Once again, it’s Small Community Air Service Development (SCASD) week over on BNET and I’ve been digging in to the applications for this year’s federal grants. There’s one in particular that stands out, and I decided to write about it over here on Cranky because it’s just too awesome. The tiny town of Diomede in Alaska wants $1.25 million to sustain weekly helicopter service to Nome. This is an incredible story about one of the most remote places in the entire United States.
Never heard of Diomede? There’s no reason you should have heard of it. Its 117 residents (down from 143 just two years ago) live on the edge of the barren, steep-sloped rocky island of Little Diomede which is 25 miles off the coast of Alaska in the Bering Strait. Not cool enough? Unlike Sarah Palin, the residents of Diomede actually can see Russia from their houses. Russia is only two miles away on Big Diomede. The International Dateline runs right in between, so they can literally see tomorrow. Amazing, right? Here’s the map:
But the location only tells half the story. The residents on this island are primarily natives and very little cash exchanges hands. It’s a subsistence economy where residents rely on hunting and fishing for the most part. They’ve lived there for thousands of years and at one point, used to freely connect with their now-Russian relatives across the strait on a regular basis. The Russians turned Big Diomede into a military installation and the residents there were moved to the mainland, so the Little Diomede people no longer see their kin. This truly is the most isolated place imaginable in the US.
The island itself is just a big rock (2.8 sq miles) with steep cliffs that juts out from the water. There is no running water (except in the school), no sewer, and not even roads. So why would you live there? Because your family has lived there for ages. It’s home. Here’s a shot of the island in winter, or summer, or who the heck knows. . . .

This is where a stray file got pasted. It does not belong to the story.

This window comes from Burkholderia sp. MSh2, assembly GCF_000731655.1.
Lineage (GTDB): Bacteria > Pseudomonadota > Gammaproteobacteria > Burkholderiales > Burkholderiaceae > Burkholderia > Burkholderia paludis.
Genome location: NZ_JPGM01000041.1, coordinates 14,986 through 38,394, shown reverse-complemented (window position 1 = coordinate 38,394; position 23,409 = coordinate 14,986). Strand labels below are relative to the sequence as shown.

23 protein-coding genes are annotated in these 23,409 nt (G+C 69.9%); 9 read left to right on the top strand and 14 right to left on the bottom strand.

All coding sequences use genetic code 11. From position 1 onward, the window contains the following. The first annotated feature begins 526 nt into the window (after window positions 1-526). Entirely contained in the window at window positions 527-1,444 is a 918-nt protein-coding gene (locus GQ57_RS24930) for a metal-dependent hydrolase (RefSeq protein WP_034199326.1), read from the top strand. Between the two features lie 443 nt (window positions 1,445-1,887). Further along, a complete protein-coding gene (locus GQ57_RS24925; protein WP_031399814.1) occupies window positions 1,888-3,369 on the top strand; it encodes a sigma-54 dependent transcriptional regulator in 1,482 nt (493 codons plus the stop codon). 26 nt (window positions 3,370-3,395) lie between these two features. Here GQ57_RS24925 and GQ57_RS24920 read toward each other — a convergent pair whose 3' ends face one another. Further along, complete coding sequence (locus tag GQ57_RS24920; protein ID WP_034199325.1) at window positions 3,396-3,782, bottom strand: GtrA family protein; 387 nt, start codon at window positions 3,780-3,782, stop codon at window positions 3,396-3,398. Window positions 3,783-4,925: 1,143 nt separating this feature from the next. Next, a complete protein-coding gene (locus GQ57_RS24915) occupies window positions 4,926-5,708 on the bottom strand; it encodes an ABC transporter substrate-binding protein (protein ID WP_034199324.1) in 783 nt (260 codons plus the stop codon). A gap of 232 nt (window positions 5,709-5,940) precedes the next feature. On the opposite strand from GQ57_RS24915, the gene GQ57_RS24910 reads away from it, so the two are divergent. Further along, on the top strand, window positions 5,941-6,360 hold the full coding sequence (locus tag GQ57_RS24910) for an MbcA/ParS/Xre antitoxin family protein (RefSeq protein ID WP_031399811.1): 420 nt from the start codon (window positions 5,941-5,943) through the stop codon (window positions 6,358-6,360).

Do I even need to explain that an airport doesn’t exist here? Even if it did, the weather is so frequently awful with high winds and low clouds that flights are adventurous at best. But the people on this island still need to live and as part of the US, need to be connected in to the country. That happens today via a weekly helicopter flight that brings the mail in, when the weather is good. Evergreen Helicopters used to use a larger helicopter but it had problems and now the company uses one that doesn’t carry passengers. So how do people get on and off the island?
If it’s an emergency, the Coast Guard or Alaska National Guard can come evacuate someone 130 miles away to the nearest hospital in Nome, but other than that, it’s almost all by boat. But even that’s problematic. The crossing is treacherous and there is no harbor on Diomede so people have to wait for hours at times just to get on and off a boat. What kind of boats do they use? As one local put it, “Our community only has one skin boat now, but the skin is not very good. We have to replace the old skin with new walrus hide.”
In the winter, things are a bit different. When the sea freezes over, there are usually a couple of months a year when they can build an ice runway to get 9 seat airplanes in and out a couple of times. But this last year, the ice never got thick enough so no runway was built. You can see why Diomede is looking for some help here.
But what kind of help could a SCASD grant provide? Well, as mentioned, there is a heliport on the island and Diomede wants a weekly flight to Nome on a four-seat helicopter to reconnect it with the rest of the world. It needs $1.25 million over three years to make this happen. The city isn’t eligible for the traditional Essential Air Service program but it is hopeful to get into a program that will provide funds through an alternative EAS subsidy after the SCASD funds dry up.
I’ve been very critical of the EAS program in the past, but this seems like a case where it should be put to work. There is no other option for Diomede, and since it’s part of the US, we should be doing what we can to re-connect them with the rest of the country. A single weekly helicopter flight hardly seems excessive. If SCASD is the only way to make that happen at this point, then it’s what we have to do. Yes, I realize the subsidy is about $3,500 per resident per year, but this is one case where I support the expense.